The first Japanese APCBoth operational experience by the US Army and the tactical needs developed post-war imposed the use of an APC by the JGSDF. Specifications were emitted in the late 1950s, then a design by Mitsubishi heavy industries was submitted, based on a chassis sharing many components with the Type 61 main battle tank also in development. The first prototype was tested in 1960 and accepted for service. A grand total estimated of 755 vehicles were delivered until 1972 and its replacement by the Type 73 APC. The other military denomination was SU-60.
DesignAlthough the design is generally straightforward for a late 1950s APC and looks in many ways similar to the American Food & Machinery Corp. vehicles, there was one obvious difference, the left side glacis plate ball-mounted 0.3 cal. machine gun. This feature will appear later obsolete and was not repeated with the Type 73 APC. The main armament was a 12.7 mm heavy machine gun mounted on the roof, near to the front, with a 360 turret ring and an aperture providing enough elevation inside the hull. It was manned by one of the crew members and could be equipped with a rather small personal armored shield. The front compartment housed the driver, commander (behind) and the two machine-gunners (one left of the driver, the other behind), while the rear compartment was large enough for six to eight infantrymen, a platoon. Access and exit were provided by two large doors at the back.
The hull was assembled by welded RHA plates, slab-sided but with a sloped three-sided front glacis. The armor only offered some protection against small arms fire and artillery shell splinters. The flat roof was provided sloping sides and storage ramps and handbars to allow additional equipment to be carried, or even additional personal that could hold on the handbars. The propulsion was provided by a center Mitsubishi 8 cylinder HA 21 WT diesel capable of 230 hp, providing a top speed of 45 kph on flat. The ride was relatively smooth due to a combination of five rubberized roadwheels suspended by coil springs and shock dampers and three return rollers per side, drive sprockets at the front and idlers at the rear. Field performances were as follows: Gradient: 60%, Side slope: 30%, Vertical step: 0.6 m, Trench: 1.82 m, Fording: 1 m. The hull was not treated NBC and the APC itself was not amphibious.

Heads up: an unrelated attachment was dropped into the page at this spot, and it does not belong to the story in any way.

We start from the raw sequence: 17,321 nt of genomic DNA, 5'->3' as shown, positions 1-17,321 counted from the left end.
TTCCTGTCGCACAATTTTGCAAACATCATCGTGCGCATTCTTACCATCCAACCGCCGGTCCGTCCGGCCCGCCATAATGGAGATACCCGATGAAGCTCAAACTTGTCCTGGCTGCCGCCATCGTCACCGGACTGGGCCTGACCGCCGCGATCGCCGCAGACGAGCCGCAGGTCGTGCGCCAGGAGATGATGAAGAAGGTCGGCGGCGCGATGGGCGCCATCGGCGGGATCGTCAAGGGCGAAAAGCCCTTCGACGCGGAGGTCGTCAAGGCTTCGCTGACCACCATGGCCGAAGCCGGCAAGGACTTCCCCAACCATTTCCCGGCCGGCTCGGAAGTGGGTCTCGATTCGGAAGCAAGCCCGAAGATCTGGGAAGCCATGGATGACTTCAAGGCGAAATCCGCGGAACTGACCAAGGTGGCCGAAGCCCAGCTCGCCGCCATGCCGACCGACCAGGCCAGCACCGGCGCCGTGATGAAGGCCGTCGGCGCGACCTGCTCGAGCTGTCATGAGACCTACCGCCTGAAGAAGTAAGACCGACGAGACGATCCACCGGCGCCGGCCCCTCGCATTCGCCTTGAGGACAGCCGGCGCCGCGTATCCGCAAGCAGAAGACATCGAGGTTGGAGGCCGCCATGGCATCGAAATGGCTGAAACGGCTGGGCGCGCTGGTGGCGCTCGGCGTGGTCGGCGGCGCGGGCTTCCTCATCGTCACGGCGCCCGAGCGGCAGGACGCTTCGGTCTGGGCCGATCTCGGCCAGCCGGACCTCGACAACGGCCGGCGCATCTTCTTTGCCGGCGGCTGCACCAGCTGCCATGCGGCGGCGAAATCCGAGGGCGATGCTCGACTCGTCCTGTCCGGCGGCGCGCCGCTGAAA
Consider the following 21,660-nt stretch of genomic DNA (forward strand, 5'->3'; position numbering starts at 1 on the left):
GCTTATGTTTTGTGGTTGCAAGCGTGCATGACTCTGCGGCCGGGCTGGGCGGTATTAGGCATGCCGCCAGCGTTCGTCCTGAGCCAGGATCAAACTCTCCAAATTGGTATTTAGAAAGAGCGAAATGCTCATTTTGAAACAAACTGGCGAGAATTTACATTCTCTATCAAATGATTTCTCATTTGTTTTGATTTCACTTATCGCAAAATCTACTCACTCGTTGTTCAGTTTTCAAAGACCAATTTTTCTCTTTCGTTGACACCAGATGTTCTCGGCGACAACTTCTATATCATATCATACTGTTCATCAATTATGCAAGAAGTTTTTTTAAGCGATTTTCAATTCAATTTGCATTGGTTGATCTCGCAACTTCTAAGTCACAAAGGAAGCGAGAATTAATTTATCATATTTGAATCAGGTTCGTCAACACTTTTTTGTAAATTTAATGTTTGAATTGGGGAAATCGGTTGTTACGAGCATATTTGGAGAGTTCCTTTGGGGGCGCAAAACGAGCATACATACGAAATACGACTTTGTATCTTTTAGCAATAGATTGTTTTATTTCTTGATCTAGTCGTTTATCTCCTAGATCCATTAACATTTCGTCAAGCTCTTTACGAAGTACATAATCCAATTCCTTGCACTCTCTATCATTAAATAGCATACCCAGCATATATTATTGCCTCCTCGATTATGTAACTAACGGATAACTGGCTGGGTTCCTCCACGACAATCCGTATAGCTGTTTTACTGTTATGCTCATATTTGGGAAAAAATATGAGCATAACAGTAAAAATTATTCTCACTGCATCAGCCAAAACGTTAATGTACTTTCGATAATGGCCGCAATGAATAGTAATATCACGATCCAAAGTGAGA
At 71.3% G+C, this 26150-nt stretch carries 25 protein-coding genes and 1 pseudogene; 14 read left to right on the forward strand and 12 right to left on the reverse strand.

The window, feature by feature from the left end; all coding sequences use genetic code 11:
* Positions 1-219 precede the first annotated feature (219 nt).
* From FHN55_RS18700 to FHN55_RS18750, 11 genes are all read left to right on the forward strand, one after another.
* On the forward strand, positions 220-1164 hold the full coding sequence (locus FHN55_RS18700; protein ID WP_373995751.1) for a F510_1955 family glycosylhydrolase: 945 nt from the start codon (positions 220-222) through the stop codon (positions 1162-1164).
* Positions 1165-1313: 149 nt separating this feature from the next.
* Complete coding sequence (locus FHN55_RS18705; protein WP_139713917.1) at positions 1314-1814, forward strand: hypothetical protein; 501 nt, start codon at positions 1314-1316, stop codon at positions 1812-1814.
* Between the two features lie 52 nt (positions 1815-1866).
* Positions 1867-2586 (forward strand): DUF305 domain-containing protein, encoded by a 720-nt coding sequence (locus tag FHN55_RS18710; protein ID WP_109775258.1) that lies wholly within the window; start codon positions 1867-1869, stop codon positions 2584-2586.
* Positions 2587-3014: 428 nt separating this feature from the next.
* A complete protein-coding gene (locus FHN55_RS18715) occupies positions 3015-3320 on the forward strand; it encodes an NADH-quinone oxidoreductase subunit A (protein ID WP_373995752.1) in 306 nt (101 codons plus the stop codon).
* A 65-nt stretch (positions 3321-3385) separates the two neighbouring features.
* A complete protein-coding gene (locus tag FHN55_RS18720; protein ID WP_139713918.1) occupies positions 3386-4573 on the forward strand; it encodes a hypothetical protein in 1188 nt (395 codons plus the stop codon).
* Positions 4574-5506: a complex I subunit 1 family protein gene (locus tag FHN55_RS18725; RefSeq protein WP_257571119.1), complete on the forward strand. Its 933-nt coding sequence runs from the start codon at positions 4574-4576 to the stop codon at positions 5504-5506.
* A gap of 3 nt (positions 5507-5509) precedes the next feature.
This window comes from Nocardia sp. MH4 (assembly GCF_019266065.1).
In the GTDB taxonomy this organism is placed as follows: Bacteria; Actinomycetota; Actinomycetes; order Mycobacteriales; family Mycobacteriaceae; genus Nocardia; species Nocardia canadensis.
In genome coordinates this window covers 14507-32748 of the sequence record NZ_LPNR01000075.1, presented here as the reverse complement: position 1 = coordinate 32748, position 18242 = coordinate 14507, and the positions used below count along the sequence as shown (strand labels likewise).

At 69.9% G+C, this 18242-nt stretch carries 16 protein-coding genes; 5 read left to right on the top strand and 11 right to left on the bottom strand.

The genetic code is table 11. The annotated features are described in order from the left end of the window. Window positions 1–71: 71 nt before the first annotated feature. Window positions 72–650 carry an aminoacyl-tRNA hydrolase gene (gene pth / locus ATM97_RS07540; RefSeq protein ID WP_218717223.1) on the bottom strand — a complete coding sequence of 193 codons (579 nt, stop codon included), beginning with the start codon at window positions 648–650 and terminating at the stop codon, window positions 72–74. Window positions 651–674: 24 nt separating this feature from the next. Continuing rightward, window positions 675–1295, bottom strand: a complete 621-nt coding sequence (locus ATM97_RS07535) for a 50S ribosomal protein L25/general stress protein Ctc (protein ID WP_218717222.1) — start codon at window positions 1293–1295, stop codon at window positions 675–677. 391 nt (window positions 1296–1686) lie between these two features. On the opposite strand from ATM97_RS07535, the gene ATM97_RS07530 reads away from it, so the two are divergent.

VariantsSV-60 self-propelled 81-mm mortar carrier Mounted in the open rear compartment but can be operated from outside. 18 built.
SX-60 self-propelled 106.7-mm mortar carrier Same arrangement but with a 107 mm mortar. 18 built.
NBC detection vehicle Entirely lined and NBC protected and equipped with a rear device for taking soil samples.
SU-60 ATGM Anti-tank missile carrying vehicle. Had two KAM-3D Anti-Tank Guided missiles on the roof
Type 75 engineering vehicle Or SU-60 Dozer. Fitted with a dozer blade. Only two built.
Type 60 106mm Recoilless Gun 223 vehicles derived from the same chassis from 1960 to 1979 (will be treated in a separate subject).
Active serviceAlthough this APC had no major technical flow, it was limited due to the absence of NBC protection and no amphibious capabilities. It was nevertheless the only APC in service in the JSDGF from 1960 to 1972 and began to be replaced by the Type 73, most were converted into specialized variants or used for training the 1980s before being scrapped.
Specs. Type 60
|Dimensions (l-w-h):||4.85 x 2.40 x 2.31 m (15.9 x 7.87 x 757 fts)|
|Total weight, battle ready:||11.8 Tonnes (23600 ibs)|
|Crew :||4+6 (Driver, Commander, Radio, Gunner, +6 infantry)|
|Propulsion:||Mitsubishi 8 HA 21 WT diesel 230 hp|
|Suspensions:||Torsion bars & schocks absorbers|
|Top Speed (flat)||45 kph (28 mph)|
|Range (road)||230 km (143 miles)|
|Armament||M2HB Cal.50 (12.7 mm) HMG roof, Cal.0.3 (7.62 mm) M1919A4 hull|
|Armour||Front 13 mm, sides 8 mm (0.45 -0.3 in)|
Links/srcThe Type-60 on Military-today
The Type-60 on militaryfactory.com
Unknown unit, standard green livery, 1960s.
Type 60, 12th Tank Battalion, Camp Sumigahara, Gunma prefecture.
71th Tank Regiment, Camp Kita-Chitose, Hokkaido Prefecture.
7th Tank Battalion Camp Kusu, Ohita prefecture, 1991.
Various photo references seen over the internet.